do you think it's worthwhile in the long term to study the effects and possibilities of nanotechnology on viral treatment?
Damian Reply
absolutely yes
Daniel
how to know photocatalytic properties of tio2 nanoparticles...what to do now
Akash Reply
it is a goid question and i want to know the answer as well
Maciej
characteristics of micro business
Abigail
for teaching engĺish at school how nano technology help us
Anassong
Do somebody tell me a best nano engineering book for beginners?
s. Reply
there is no specific books for beginners but there is book called principle of nanotechnology
NANO
what is fullerene does it is used to make bukky balls
Devang Reply
are you nano engineer ?
s.
fullerene is a bucky ball aka Carbon 60 molecule. It was name by the architect Fuller. He design the geodesic dome. it resembles a soccer ball.
Tarell
what is the actual application of fullerenes nowadays?
Damian
That is a great question Damian. best way to answer that question is to Google it. there are hundreds of applications for buck minister fullerenes, from medical to aerospace. you can also find plenty of research papers that will give you great detail on the potential applications of fullerenes.
Tarell
what is the Synthesis, properties,and applications of carbon nano chemistry
Abhijith Reply
Mostly, they use nano carbon for electronics and for materials to be strengthened.
Virgil
is Bucky paper clear?
CYNTHIA
carbon nanotubes has various application in fuel cells membrane, current research on cancer drug,and in electronics MEMS and NEMS etc
NANO
so some one know about replacing silicon atom with phosphorous in semiconductors device?
s. Reply
Yeah, it is a pain to say the least. You basically have to heat the substarte up to around 1000 degrees celcius then pass phosphene gas over top of it, which is explosive and toxic by the way, under very low pressure.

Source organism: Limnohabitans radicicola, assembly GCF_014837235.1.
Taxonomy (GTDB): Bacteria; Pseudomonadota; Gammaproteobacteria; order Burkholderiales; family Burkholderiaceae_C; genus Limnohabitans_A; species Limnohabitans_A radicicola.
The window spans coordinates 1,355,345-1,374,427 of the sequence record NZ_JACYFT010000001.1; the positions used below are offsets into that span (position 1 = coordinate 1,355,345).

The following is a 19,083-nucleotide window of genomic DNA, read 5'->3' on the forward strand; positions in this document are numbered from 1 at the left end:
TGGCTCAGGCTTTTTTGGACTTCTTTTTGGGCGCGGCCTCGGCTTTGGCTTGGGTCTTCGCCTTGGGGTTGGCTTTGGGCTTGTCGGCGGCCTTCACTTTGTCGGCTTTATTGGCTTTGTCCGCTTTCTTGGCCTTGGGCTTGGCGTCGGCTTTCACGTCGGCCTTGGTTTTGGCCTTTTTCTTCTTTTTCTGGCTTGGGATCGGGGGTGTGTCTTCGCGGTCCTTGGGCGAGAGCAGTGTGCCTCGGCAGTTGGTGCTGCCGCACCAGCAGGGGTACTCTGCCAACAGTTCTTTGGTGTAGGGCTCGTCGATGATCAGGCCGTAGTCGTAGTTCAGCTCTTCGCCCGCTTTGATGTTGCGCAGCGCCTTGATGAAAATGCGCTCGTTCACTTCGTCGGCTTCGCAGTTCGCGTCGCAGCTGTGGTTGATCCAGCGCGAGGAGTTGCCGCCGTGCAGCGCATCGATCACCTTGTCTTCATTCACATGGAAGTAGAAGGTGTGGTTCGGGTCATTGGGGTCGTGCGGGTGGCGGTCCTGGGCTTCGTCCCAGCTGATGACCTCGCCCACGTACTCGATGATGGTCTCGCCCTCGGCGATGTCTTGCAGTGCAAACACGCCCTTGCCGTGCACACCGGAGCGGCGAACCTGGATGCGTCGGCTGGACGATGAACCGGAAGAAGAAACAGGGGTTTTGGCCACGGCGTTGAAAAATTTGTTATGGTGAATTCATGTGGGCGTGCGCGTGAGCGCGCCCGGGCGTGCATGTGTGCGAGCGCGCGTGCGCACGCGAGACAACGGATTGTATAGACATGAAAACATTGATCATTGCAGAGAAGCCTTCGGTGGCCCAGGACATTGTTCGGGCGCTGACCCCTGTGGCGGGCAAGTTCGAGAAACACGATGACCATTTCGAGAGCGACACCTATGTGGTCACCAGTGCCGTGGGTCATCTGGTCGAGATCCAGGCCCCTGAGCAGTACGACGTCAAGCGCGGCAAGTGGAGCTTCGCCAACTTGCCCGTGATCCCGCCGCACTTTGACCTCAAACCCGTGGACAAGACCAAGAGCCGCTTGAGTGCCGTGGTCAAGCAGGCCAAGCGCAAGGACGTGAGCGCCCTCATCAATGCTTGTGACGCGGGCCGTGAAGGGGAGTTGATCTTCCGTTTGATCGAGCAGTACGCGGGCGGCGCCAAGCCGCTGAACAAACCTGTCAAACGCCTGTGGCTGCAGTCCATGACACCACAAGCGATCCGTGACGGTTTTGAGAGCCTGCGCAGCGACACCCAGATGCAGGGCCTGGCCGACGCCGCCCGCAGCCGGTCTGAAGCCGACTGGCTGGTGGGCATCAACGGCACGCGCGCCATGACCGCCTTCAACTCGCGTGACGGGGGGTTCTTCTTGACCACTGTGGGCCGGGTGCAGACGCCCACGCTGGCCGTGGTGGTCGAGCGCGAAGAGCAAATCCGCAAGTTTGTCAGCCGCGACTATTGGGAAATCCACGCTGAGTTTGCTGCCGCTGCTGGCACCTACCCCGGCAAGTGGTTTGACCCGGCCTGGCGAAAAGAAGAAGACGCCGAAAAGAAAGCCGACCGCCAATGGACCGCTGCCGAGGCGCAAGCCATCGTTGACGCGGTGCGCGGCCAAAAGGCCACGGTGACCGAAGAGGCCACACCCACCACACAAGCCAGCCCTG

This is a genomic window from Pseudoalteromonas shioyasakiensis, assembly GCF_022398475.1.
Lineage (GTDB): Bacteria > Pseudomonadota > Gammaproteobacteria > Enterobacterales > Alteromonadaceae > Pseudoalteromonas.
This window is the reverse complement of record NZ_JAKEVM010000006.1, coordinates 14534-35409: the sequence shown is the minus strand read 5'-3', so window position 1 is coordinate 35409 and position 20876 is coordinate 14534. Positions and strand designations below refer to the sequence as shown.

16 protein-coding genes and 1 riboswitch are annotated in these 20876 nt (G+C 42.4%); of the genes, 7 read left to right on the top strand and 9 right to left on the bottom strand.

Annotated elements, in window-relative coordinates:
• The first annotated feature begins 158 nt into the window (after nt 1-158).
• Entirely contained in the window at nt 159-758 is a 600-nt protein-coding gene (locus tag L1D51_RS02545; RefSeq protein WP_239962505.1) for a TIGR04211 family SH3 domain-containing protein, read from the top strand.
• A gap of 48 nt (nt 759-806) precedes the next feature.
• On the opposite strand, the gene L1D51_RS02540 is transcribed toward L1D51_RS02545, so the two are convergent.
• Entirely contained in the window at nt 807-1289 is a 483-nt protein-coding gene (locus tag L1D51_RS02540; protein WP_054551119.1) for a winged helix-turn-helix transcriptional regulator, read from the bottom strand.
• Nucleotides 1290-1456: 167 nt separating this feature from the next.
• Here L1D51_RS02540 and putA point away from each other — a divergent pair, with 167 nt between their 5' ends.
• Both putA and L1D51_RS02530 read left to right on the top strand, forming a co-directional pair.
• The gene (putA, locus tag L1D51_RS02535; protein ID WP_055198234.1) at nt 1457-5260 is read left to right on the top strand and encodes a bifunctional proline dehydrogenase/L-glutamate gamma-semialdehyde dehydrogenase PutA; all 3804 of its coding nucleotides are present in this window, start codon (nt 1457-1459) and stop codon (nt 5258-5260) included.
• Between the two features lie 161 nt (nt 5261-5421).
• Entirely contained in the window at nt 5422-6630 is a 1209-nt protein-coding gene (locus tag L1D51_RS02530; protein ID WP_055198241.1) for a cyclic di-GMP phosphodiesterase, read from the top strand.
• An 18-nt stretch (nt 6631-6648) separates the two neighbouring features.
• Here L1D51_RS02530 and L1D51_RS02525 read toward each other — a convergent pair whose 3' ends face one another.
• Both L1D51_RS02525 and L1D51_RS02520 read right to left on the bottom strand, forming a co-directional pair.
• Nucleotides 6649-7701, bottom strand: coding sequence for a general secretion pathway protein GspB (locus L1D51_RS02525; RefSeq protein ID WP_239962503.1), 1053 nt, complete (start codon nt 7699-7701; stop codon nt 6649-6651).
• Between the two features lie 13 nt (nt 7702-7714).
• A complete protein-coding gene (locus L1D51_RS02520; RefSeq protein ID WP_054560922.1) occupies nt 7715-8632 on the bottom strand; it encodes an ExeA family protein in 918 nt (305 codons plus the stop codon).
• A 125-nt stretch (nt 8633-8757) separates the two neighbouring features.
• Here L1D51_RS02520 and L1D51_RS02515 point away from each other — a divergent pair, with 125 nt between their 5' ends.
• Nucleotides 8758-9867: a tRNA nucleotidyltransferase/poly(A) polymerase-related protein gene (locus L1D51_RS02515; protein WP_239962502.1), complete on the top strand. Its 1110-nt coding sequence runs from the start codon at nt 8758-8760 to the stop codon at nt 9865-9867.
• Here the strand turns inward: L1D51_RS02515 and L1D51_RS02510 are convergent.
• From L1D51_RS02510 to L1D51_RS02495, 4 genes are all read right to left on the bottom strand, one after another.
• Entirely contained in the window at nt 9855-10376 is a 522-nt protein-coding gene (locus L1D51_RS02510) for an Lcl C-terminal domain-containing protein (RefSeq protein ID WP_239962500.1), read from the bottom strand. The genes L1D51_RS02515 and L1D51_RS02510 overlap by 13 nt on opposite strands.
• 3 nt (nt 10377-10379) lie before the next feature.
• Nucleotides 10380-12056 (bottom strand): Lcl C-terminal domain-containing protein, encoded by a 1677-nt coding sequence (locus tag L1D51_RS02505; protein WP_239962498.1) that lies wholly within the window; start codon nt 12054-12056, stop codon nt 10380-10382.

Harper
Do you know which machine is used to that process?
s.
how to fabricate graphene ink ?
SUYASH Reply
for screen printed electrodes ?
SUYASH
What is lattice structure?
s. Reply
of graphene you mean?
Ebrahim
or in general
Ebrahim
in general
s.
Graphene has a hexagonal structure
tahir
On having this app for quite a bit time, Haven't realised there's a chat room in it.
Cied
what is biological synthesis of nanoparticles
Sanket Reply
how did you get the value of 2000N.What calculations are needed to arrive at it
Smarajit Reply
Privacy Information Security Software Version 1.1a
Good
in a comparison of the stages of meiosis to the stage of mitosis, which stages are unique to meiosis and which stages have the same event in botg meiosis and mitosis
Leah Reply

Get the best Algebra and trigonometry course in your pocket!





Source:  OpenStax, Concepts in biology (biology 1060 tri-c). OpenStax CNX. Jan 15, 2014 Download for free at https://legacy.cnx.org/content/col11617/1.1
Google Play and the Google Play logo are trademarks of Google Inc.

Notification Switch

Would you like to follow the 'Concepts in biology (biology 1060 tri-c)' conversation and receive update notifications?

Ask